I'm fairly new to the game and therefore I would like to ask you, if the comparison in costs in the picture in the first post is right after you received your first plane of the 4th fleet, or is it with some active planes of the 4th fleet?
I did not know that the costs stack up this fast if you are operating various fleets. I wish I could have a look at these stats in the (now-closed) BW, where I operated 5 different A/C types with round about 350 A/C in total. Looking back at this I wonder if I could save a lot of money by flying some routes with A/C that are actually 30% too large for the demand on these routes but operating only 4 fleets.
As I said I'm new to this game and as of now I find it pretty hard to calculate. But let's say you're operating an airline with 500 A/C of 3 fleet types (737, 757, 767) and you are looking at further expansion in the short-haul/regional sector. The perfect A/C for this (regarding demand and frequency of flights to your planned short-haul-destinations) would be the ATR 72-500. How do you know in advance if buying 30 ATR's and therefore open up a 4th fleet will ruin your income or will generate more profit in the end? Is it just trial and error or can you calculate this anyhow?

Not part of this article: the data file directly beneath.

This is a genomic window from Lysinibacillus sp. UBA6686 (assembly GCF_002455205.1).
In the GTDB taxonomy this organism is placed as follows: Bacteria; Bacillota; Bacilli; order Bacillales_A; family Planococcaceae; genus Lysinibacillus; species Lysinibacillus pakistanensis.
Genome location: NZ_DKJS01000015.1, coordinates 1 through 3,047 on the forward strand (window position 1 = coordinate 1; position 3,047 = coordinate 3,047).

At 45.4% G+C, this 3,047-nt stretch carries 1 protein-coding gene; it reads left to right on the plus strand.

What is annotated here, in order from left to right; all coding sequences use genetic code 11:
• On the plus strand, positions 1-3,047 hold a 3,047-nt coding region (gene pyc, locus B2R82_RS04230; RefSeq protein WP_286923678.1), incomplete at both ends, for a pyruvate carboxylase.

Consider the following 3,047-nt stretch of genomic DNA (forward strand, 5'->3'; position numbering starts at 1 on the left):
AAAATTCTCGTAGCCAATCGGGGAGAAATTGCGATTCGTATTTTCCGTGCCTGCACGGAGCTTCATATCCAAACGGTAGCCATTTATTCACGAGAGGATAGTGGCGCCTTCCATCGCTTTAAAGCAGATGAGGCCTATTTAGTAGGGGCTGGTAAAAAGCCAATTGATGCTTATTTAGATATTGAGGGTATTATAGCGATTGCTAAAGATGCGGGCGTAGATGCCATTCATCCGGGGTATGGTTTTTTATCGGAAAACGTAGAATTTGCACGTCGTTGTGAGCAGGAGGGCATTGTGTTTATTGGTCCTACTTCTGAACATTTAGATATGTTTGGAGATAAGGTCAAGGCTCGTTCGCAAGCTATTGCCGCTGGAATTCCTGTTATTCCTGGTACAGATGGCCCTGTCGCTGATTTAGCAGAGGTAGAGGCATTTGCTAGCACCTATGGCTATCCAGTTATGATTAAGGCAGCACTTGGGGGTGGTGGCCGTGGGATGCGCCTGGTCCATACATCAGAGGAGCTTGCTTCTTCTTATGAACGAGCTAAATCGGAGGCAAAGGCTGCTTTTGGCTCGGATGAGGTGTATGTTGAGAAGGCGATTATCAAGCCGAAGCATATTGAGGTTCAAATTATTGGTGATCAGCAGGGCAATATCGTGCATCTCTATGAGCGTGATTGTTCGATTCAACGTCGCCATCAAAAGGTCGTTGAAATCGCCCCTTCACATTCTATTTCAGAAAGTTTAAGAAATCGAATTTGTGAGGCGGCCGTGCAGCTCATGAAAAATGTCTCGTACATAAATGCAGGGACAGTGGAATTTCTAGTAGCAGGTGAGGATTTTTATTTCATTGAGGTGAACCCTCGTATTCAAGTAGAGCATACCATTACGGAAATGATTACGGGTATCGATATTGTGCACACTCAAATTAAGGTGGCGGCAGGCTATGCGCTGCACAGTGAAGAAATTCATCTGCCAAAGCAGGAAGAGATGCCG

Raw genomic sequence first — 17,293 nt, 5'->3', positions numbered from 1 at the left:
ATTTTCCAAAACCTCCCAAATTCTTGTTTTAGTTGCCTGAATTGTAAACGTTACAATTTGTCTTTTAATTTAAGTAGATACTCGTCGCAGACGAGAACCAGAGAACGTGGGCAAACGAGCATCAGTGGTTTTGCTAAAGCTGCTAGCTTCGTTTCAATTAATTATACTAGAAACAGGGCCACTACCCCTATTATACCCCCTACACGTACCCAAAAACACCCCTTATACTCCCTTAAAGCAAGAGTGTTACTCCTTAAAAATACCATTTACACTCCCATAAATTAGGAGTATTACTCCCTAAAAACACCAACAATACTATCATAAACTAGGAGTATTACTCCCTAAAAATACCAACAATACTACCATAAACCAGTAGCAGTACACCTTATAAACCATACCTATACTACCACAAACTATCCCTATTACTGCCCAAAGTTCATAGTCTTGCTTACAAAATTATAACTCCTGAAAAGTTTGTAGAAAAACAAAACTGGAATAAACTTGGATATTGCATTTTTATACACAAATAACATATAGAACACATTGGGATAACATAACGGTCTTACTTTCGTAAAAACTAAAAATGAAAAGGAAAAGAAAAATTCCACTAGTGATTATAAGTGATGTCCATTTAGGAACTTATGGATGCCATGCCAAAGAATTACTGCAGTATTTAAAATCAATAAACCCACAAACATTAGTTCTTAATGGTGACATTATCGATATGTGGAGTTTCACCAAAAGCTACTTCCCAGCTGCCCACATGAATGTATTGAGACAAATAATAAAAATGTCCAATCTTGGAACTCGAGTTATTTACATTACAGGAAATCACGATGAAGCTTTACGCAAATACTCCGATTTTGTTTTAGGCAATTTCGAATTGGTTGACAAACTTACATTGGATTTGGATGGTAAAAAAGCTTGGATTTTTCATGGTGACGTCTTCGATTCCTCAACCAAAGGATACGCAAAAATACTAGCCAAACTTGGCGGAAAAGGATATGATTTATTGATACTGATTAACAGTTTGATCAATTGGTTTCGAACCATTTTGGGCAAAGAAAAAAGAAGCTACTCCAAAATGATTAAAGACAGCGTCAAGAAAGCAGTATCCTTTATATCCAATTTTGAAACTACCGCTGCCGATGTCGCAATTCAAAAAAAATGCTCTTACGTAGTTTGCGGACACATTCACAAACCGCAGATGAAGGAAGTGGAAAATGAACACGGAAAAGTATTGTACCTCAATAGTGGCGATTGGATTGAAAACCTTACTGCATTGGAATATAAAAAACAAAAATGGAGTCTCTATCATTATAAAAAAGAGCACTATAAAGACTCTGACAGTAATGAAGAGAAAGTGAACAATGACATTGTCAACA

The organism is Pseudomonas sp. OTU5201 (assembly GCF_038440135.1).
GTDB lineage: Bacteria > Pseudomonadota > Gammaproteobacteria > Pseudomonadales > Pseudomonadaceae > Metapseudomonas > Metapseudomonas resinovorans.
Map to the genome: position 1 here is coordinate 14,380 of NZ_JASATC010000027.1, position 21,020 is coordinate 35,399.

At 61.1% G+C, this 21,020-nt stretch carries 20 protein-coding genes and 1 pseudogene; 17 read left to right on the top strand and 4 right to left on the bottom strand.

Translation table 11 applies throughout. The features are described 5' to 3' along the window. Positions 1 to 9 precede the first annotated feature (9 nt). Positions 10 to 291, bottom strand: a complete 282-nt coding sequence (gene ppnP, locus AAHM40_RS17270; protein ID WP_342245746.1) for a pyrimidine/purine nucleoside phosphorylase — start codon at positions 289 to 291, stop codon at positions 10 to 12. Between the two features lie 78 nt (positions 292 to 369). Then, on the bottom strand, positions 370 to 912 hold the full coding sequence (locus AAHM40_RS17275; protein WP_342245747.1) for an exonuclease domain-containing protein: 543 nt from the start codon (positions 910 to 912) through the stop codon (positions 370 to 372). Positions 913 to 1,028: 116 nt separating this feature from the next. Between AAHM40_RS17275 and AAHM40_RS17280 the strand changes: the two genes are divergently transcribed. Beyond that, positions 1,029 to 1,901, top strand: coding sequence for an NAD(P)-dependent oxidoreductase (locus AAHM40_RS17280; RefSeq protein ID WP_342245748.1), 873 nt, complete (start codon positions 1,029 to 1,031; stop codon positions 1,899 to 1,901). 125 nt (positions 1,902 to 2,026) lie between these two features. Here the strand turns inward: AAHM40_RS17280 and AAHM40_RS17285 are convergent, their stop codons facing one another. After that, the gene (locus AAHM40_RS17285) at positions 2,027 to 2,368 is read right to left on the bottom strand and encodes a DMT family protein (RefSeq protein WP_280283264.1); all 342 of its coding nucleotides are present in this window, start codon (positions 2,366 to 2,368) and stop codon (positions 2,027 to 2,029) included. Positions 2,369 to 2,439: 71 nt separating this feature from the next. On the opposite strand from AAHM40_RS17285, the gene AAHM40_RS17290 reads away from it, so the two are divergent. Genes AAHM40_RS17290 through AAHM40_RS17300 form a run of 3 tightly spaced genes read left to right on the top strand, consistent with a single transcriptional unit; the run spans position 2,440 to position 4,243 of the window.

In your situation, the better strategy would be to offload the 757 fleet onto a blend of the 737 and 767, depending on flight length, and then pick up the ATRs on the short haul.
In short, the penalty goes up exponentially in coorelation to your fleet size. At ~850 planes, I experienced about a 12-13x increase in total commonality. At 300 planes, you might be looking at 3-4x. One way to test it, if you happen to have one plane of a new type, is to add a route to the schedule and see how it changes, and unschedule it afer that.
In general, a 4th (5th and 6th) fleet type _can_ be made to work for fleet sizes under 300 planes. Once you get over 300, it will be very difficult to stay profitable as you continue to grow.